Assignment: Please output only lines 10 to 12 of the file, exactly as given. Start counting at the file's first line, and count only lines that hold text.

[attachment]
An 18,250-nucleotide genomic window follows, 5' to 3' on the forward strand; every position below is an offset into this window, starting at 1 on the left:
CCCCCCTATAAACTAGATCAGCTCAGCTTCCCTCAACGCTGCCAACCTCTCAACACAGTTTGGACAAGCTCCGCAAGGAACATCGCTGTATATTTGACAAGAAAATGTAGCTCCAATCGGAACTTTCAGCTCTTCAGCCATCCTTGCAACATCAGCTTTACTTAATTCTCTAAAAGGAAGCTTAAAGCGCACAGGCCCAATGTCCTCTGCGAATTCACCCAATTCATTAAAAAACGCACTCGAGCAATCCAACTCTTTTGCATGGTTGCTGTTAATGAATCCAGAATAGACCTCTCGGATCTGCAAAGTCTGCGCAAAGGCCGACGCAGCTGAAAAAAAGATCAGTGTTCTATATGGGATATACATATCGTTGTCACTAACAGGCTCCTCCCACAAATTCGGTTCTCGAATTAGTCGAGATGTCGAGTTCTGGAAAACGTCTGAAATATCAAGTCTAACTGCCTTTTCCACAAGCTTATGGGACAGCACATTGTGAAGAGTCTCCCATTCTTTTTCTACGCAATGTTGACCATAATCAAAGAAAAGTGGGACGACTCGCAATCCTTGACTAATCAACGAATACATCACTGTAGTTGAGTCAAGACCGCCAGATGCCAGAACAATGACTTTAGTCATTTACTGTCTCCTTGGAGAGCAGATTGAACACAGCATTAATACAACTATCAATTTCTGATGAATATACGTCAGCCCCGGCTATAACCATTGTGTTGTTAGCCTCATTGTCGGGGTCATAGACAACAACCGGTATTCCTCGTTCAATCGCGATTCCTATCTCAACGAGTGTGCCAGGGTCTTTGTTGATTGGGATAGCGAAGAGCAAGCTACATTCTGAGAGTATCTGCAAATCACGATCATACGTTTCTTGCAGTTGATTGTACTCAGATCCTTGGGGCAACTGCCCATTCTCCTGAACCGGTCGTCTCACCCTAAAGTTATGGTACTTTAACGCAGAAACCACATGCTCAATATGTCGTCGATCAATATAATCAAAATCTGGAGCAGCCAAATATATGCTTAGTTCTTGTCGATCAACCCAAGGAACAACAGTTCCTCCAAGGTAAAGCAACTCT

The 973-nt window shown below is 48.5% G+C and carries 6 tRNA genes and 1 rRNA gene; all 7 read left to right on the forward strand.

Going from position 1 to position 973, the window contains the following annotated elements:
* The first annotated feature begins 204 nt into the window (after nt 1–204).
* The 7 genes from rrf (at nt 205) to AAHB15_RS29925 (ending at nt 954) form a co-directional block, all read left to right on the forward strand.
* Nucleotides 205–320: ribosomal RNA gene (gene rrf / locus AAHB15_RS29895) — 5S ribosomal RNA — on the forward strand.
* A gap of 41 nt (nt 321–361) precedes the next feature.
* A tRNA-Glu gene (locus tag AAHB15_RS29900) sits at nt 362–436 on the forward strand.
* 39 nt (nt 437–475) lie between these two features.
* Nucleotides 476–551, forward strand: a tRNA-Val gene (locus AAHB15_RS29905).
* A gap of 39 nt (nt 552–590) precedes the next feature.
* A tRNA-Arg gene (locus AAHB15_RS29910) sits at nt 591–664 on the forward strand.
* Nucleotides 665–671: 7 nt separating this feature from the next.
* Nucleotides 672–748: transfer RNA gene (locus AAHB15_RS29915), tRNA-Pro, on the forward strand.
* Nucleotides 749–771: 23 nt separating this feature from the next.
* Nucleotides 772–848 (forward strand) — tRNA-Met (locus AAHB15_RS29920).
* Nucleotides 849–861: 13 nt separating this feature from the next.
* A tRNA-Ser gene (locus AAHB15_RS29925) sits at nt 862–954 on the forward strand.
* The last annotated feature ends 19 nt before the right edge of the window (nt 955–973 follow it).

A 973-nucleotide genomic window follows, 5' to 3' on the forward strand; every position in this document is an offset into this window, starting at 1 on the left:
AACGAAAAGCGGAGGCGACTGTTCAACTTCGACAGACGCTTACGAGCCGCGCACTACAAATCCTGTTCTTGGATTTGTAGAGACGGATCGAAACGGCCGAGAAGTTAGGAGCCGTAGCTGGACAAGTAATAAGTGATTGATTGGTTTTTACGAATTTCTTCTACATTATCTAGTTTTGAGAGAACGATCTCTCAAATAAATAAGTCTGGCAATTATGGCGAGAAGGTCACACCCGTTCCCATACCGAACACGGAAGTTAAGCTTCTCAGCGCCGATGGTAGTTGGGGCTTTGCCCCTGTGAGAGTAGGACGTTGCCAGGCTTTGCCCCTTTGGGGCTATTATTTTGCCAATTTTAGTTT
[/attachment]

* 39 nt (nt 437–475) lie between these two features.
* Nucleotides 476–551, forward strand: a tRNA-Val gene (locus AAHB15_RS29905).
* A gap of 39 nt (nt 552–590) precedes the next feature.